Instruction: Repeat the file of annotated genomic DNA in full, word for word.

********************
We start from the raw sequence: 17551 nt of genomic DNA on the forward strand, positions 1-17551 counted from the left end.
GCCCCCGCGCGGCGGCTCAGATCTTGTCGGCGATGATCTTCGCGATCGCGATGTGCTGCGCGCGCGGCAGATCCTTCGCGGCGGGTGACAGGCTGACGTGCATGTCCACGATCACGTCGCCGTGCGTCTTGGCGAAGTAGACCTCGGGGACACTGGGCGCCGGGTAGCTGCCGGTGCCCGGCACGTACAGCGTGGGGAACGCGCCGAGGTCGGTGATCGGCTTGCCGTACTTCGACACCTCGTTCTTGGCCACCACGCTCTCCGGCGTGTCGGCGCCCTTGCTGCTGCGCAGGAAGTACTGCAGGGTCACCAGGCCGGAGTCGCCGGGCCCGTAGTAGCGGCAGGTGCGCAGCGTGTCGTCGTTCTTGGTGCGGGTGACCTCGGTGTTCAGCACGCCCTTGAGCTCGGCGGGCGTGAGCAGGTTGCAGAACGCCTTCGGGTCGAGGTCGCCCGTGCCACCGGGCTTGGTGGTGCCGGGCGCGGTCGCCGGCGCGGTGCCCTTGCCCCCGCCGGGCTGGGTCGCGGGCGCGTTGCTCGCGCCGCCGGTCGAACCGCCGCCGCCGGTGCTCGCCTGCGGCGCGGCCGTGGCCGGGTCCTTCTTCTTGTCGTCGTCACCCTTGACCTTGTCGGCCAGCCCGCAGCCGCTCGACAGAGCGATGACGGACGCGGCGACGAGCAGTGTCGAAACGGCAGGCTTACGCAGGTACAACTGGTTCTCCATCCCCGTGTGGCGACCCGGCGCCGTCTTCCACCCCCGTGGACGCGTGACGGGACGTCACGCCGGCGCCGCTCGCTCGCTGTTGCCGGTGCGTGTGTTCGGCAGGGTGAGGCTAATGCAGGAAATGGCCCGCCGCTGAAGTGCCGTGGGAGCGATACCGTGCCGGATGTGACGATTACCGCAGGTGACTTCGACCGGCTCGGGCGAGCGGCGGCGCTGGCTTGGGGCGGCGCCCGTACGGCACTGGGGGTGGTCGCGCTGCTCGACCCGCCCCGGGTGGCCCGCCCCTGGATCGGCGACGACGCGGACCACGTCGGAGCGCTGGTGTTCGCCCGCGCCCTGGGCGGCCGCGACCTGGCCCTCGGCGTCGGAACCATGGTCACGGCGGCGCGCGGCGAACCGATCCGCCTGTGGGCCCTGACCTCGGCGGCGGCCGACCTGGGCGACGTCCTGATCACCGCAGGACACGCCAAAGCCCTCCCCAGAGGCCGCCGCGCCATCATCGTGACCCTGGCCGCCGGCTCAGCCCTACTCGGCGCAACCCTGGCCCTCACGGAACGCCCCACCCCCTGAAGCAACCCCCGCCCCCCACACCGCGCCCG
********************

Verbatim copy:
We start from the raw sequence: 17551 nt of genomic DNA on the forward strand, positions 1-17551 counted from the left end.
GCCCCCGCGCGGCGGCTCAGATCTTGTCGGCGATGATCTTCGCGATCGCGATGTGCTGCGCGCGCGGCAGATCCTTCGCGGCGGGTGACAGGCTGACGTGCATGTCCACGATCACGTCGCCGTGCGTCTTGGCGAAGTAGACCTCGGGGACACTGGGCGCCGGGTAGCTGCCGGTGCCCGGCACGTACAGCGTGGGGAACGCGCCGAGGTCGGTGATCGGCTTGCCGTACTTCGACACCTCGTTCTTGGCCACCACGCTCTCCGGCGTGTCGGCGCCCTTGCTGCTGCGCAGGAAGTACTGCAGGGTCACCAGGCCGGAGTCGCCGGGCCCGTAGTAGCGGCAGGTGCGCAGCGTGTCGTCGTTCTTGGTGCGGGTGACCTCGGTGTTCAGCACGCCCTTGAGCTCGGCGGGCGTGAGCAGGTTGCAGAACGCCTTCGGGTCGAGGTCGCCCGTGCCACCGGGCTTGGTGGTGCCGGGCGCGGTCGCCGGCGCGGTGCCCTTGCCCCCGCCGGGCTGGGTCGCGGGCGCGTTGCTCGCGCCGCCGGTCGAACCGCCGCCGCCGGTGCTCGCCTGCGGCGCGGCCGTGGCCGGGTCCTTCTTCTTGTCGTCGTCACCCTTGACCTTGTCGGCCAGCCCGCAGCCGCTCGACAGAGCGATGACGGACGCGGCGACGAGCAGTGTCGAAACGGCAGGCTTACGCAGGTACAACTGGTTCTCCATCCCCGTGTGGCGACCCGGCGCCGTCTTCCACCCCCGTGGACGCGTGACGGGACGTCACGCCGGCGCCGCTCGCTCGCTGTTGCCGGTGCGTGTGTTCGGCAGGGTGAGGCTAATGCAGGAAATGGCCCGCCGCTGAAGTGCCGTGGGAGCGATACCGTGCCGGATGTGACGATTACCGCAGGTGACTTCGACCGGCTCGGGCGAGCGGCGGCGCTGGCTTGGGGCGGCGCCCGTACGGCACTGGGGGTGGTCGCGCTGCTCGACCCGCCCCGGGTGGCCCGCCCCTGGATCGGCGACGACGCGGACCACGTCGGAGCGCTGGTGTTCGCCCGCGCCCTGGGCGGCCGCGACCTGGCCCTCGGCGTCGGAACCATGGTCACGGCGGCGCGCGGCGAACCGATCCGCCTGTGGGCCCTGACCTCGGCGGCGGCCGACCTGGGCGACGTCCTGATCACCGCAGGACACGCCAAAGCCCTCCCCAGAGGCCGCCGCGCCATCATCGTGACCCTGGCCGCCGGCTCAGCCCTACTCGGCGCAACCCTGGCCCTCACGGAACGCCCCACCCCCTGAAGCAACCCCCGCCCCCCACACCGCGCCCG